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uk.telecom.broadband (UK broadband) (uk.telecom.broadband) Discussion of broadband services, technology and equipment as provided in the UK. Discussions of specific services based on ADSL, cable modems or other broadband technology are also on-topic. Advertising is not allowed.

router firewall disabling



 
 
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  #1  
Old January 9th 05, 08:46 PM posted to uk.telecom.broadband
steve church
external usenet poster
 
Posts: 39
Default router firewall disabling

Can the firewalls in routers be turned off if I wish to use those in my PCs
instead.

Steve


  #2  
Old January 9th 05, 09:06 PM posted to uk.telecom.broadband
Tiscali Tim
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Posts: 755
Default router firewall disabling

In an earlier contribution to this discussion,
steve church wrote:

Can the firewalls in routers be turned off if I wish to use those in
my PCs instead.

Steve


Most routers have a config option which enable you to turn off the firewall.

Perceived wisdom says you should use a software firewell in your PC *as well
as* rather than *instead of* the one in the router. For one thing, when your
PC boots, the internet connection may be live before the firewall gets
going - so the only protection is the router.
--
Cheers,
Tim
______
Please reply to newsgroup. Reply address is invalid.


  #3  
Old January 9th 05, 09:38 PM posted to uk.telecom.broadband
Ivor Jones
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Posts: 93
Default router firewall disabling

steve church wrote:
Can the firewalls in routers be turned off if I wish to use those
in my PCs instead.


Yes, but why would you want to..? Best to use both. Belt & braces is a
phrase that springs to mind, one might catch something the other misses.

Ivor


  #4  
Old January 9th 05, 10:22 PM posted to uk.telecom.broadband
johnydeath
external usenet poster
 
Posts: 104
Default router firewall disabling


steve church wrote:


Can the firewalls in routers be turned off if I wish to use those in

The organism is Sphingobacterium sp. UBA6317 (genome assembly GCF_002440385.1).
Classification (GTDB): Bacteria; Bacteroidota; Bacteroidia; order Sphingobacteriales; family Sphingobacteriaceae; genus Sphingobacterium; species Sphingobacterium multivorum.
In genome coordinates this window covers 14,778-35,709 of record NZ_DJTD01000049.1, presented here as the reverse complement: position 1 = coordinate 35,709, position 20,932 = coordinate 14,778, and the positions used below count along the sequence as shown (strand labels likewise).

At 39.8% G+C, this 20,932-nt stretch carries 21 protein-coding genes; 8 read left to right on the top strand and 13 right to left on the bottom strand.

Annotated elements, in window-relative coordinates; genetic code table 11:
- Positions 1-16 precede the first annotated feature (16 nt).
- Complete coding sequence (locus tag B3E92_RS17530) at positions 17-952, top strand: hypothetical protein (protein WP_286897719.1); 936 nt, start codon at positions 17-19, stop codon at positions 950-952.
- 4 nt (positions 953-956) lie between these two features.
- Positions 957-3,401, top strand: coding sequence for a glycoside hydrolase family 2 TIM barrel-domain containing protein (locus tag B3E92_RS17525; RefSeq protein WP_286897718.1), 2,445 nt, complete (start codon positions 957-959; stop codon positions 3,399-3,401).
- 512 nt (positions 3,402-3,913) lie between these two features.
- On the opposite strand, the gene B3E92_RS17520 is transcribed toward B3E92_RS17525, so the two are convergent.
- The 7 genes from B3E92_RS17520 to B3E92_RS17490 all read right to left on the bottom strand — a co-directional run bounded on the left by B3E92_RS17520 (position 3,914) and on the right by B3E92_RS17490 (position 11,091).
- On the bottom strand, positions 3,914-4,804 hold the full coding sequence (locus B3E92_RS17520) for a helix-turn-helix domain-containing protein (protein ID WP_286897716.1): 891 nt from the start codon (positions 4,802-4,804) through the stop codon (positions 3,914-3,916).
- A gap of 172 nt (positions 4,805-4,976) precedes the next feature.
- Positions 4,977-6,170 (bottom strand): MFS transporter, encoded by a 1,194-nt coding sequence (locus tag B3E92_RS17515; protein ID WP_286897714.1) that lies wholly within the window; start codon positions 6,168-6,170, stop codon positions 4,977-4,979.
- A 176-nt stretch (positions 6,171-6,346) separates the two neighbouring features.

my PCs instead.

Steve



whats your router ip address )
  #5  
Old January 9th 05, 10:54 PM posted to uk.telecom.broadband
stephen
external usenet poster
 
Posts: 50
Default router firewall disabling

"steve church" wrote in message
...
Can the firewalls in routers be turned off if I wish to use those in my

PCs
instead.


maybe - depends which kind of router and what type of firewall if any it
contains.

If the box is a conventional router as used in a corporate network - where
the router connect 2 or more subnets together, and all address are visible,
then the router just forwards IP packets, and doesnt track connections.

most SOHO routers are intended for use on an ISP connection where only a
single address is provided - in this config the router has to map addresses
(using address translation or NAT), so has to track connections to figure
out where each packet should go.

if you have to use NAT - i.e. you only get 1 IP from your ISP, then unless
you explicitly force the router to forward connection requests from outside
to 1 specific machine, then you still get protected from connection requests
coming from outside.

many of the routers sold for SOHO use doesnt really have a firewall as
such - they depend on the characteristics of NAT to limit access.

Steve

--
Regards

Stephen Hope - return address needs fewer xxs


  #6  
Old January 10th 05, 08:22 AM posted to uk.telecom.broadband
steve church
external usenet poster
 
Posts: 39
Default router firewall disabling

Thanks for the replies everyone.
I'm in the process of acquiring a router to run 2 PC's (wired) on broadband.